The fourth quarter 2.8 percent GDP increase represents a pickup from the 1.8 percent pace seen in the prior quarter, but it was lower than economists expected. And unemployment remains high.
America's economy grew at a strengthened 2.8 percent annual pace in the final quarter of last year, but much of the acceleration was based on a restocking of business inventories – raising the prospect of some cooling early in 2012.
The fourth quarter increase in gross domestic product (GDP) represents a pickup from the 1.8 percent pace seen in the prior quarter, but it was a bit lower than what many economists expected. The number is preliminary and will be revised a bit by the Commerce Department's Bureau of Economic Analysis in a month.
GDP gains came from consumer spending as well as in the warehouse inventories, with those forces offset by declines in consumption by federal, state, and local governments.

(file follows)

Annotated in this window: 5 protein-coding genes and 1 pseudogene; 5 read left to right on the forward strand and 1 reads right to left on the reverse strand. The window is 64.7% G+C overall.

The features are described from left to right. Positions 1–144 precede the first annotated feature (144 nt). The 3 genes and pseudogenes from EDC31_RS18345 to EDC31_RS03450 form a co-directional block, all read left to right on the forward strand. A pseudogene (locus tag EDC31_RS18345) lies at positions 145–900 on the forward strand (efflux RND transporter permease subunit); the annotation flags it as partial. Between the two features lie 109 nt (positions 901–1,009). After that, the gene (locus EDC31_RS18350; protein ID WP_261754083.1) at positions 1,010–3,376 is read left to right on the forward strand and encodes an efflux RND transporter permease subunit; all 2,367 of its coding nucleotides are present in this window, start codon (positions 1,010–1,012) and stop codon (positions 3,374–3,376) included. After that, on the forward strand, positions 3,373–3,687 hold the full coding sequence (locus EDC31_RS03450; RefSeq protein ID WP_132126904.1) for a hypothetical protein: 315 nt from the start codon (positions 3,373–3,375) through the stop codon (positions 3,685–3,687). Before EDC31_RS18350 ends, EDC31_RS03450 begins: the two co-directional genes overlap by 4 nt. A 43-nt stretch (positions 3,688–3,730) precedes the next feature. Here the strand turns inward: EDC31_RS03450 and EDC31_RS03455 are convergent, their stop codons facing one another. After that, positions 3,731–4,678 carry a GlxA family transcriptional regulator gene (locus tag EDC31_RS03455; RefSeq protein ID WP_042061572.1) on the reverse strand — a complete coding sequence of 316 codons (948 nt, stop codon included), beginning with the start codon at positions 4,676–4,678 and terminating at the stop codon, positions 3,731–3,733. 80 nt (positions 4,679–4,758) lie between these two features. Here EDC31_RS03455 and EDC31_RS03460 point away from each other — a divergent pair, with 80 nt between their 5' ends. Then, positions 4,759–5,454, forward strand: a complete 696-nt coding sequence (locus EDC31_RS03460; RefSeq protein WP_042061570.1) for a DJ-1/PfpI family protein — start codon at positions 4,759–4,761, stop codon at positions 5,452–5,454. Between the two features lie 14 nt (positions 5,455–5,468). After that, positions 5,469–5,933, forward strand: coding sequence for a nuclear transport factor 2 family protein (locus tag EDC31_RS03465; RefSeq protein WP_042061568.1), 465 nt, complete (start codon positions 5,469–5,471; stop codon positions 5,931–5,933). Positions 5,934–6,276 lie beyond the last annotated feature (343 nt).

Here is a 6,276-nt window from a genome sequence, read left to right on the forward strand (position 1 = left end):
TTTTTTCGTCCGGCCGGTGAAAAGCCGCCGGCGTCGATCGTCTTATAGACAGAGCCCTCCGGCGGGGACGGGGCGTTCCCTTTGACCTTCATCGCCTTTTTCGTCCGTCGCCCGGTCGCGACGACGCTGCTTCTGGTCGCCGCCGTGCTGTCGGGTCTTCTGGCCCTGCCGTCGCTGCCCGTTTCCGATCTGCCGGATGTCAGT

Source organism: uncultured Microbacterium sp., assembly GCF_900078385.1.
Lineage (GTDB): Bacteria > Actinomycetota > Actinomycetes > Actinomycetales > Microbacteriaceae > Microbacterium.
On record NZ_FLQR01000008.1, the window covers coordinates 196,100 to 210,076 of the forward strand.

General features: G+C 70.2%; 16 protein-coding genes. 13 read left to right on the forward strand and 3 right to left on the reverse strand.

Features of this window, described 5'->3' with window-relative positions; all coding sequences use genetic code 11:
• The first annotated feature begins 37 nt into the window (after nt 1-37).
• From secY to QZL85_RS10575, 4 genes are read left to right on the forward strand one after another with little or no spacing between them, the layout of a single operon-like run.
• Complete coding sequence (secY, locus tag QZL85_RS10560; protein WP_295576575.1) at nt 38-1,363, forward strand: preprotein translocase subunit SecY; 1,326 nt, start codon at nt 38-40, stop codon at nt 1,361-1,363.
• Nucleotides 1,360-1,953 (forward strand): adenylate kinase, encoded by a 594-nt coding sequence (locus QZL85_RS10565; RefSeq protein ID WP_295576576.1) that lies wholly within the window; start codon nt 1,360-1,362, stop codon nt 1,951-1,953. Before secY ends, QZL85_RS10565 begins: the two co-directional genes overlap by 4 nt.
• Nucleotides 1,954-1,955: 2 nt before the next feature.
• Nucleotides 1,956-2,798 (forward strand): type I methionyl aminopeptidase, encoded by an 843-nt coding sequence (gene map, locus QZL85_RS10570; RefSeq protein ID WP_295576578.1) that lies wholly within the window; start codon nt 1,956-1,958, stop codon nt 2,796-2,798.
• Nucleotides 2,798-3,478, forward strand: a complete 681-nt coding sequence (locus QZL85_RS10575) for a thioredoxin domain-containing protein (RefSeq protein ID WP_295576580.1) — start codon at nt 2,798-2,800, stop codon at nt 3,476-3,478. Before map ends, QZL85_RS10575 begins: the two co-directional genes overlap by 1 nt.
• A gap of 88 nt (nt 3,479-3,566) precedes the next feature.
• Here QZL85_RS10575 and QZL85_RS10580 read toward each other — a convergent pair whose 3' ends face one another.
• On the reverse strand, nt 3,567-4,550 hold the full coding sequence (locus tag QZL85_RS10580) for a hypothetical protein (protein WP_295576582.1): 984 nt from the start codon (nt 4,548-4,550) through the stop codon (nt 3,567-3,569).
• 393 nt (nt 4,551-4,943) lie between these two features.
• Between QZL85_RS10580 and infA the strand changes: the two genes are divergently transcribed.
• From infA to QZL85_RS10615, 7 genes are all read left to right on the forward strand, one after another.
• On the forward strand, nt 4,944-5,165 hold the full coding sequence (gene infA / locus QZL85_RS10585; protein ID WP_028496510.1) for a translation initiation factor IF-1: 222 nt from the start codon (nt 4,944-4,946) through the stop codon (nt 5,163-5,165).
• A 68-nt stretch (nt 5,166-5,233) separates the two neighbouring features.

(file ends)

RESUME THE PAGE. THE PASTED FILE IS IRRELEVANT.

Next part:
Most forecasters believe the US has the momentum to avoid dipping back into recession, but that the recovery from recession remains weak, given the nation's high rate of unemployment.
"The economy is less healthy than the headline growth rate would suggest," Chris Williamson of the financial data firm Markit said in a written analysis of the new numbers. "Excluding inventories, the rate of expansion slowed" to just 0.8 percent.
Consumer spending is moving forward at a slightly improved clip of about 2 percent, he noted, and consumers appear more confident about buying durable goods such as cars. But they and the economy have yet to shake off the troubles that took hold during the recession.